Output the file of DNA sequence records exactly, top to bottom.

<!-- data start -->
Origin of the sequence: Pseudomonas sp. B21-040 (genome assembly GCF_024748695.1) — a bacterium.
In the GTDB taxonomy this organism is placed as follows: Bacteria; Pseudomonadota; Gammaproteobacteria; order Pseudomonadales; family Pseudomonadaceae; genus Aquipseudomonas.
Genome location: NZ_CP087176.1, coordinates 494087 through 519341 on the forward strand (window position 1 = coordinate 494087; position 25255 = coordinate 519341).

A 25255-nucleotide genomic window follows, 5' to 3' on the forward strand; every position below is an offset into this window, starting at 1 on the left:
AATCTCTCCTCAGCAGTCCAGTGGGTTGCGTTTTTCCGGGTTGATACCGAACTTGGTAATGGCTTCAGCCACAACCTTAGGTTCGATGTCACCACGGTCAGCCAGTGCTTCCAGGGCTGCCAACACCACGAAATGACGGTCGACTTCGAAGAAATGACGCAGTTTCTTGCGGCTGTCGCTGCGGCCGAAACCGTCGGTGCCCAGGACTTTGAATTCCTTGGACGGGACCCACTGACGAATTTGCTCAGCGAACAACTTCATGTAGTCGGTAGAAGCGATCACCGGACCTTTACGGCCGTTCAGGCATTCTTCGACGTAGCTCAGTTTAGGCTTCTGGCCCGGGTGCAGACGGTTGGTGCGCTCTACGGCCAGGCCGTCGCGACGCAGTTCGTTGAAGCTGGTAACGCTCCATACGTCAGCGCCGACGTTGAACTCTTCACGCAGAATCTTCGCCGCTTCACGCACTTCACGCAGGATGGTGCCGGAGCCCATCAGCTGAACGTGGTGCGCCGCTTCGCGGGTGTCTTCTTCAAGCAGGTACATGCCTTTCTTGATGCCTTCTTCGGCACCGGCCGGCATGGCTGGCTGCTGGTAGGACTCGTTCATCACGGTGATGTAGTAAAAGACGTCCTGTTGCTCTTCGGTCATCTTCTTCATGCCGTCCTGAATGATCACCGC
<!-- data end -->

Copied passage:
Origin of the sequence: Pseudomonas sp. B21-040 (genome assembly GCF_024748695.1) — a bacterium.
In the GTDB taxonomy this organism is placed as follows: Bacteria; Pseudomonadota; Gammaproteobacteria; order Pseudomonadales; family Pseudomonadaceae; genus Aquipseudomonas.
Genome location: NZ_CP087176.1, coordinates 494087 through 519341 on the forward strand (window position 1 = coordinate 494087; position 25255 = coordinate 519341).

A 25255-nucleotide genomic window follows, 5' to 3' on the forward strand; every position below is an offset into this window, starting at 1 on the left:
AATCTCTCCTCAGCAGTCCAGTGGGTTGCGTTTTTCCGGGTTGATACCGAACTTGGTAATGGCTTCAGCCACAACCTTAGGTTCGATGTCACCACGGTCAGCCAGTGCTTCCAGGGCTGCCAACACCACGAAATGACGGTCGACTTCGAAGAAATGACGCAGTTTCTTGCGGCTGTCGCTGCGGCCGAAACCGTCGGTGCCCAGGACTTTGAATTCCTTGGACGGGACCCACTGACGAATTTGCTCAGCGAACAACTTCATGTAGTCGGTAGAAGCGATCACCGGACCTTTACGGCCGTTCAGGCATTCTTCGACGTAGCTCAGTTTAGGCTTCTGGCCCGGGTGCAGACGGTTGGTGCGCTCTACGGCCAGGCCGTCGCGACGCAGTTCGTTGAAGCTGGTAACGCTCCATACGTCAGCGCCGACGTTGAACTCTTCACGCAGAATCTTCGCCGCTTCACGCACTTCACGCAGGATGGTGCCGGAGCCCATCAGCTGAACGTGGTGCGCCGCTTCGCGGGTGTCTTCTTCAAGCAGGTACATGCCTTTCTTGATGCCTTCTTCGGCACCGGCCGGCATGGCTGGCTGCTGGTAGGACTCGTTCATCACGGTGATGTAGTAAAAGACGTCCTGTTGCTCTTCGGTCATCTTCTTCATGCCGTCCTGAATGATCACCGC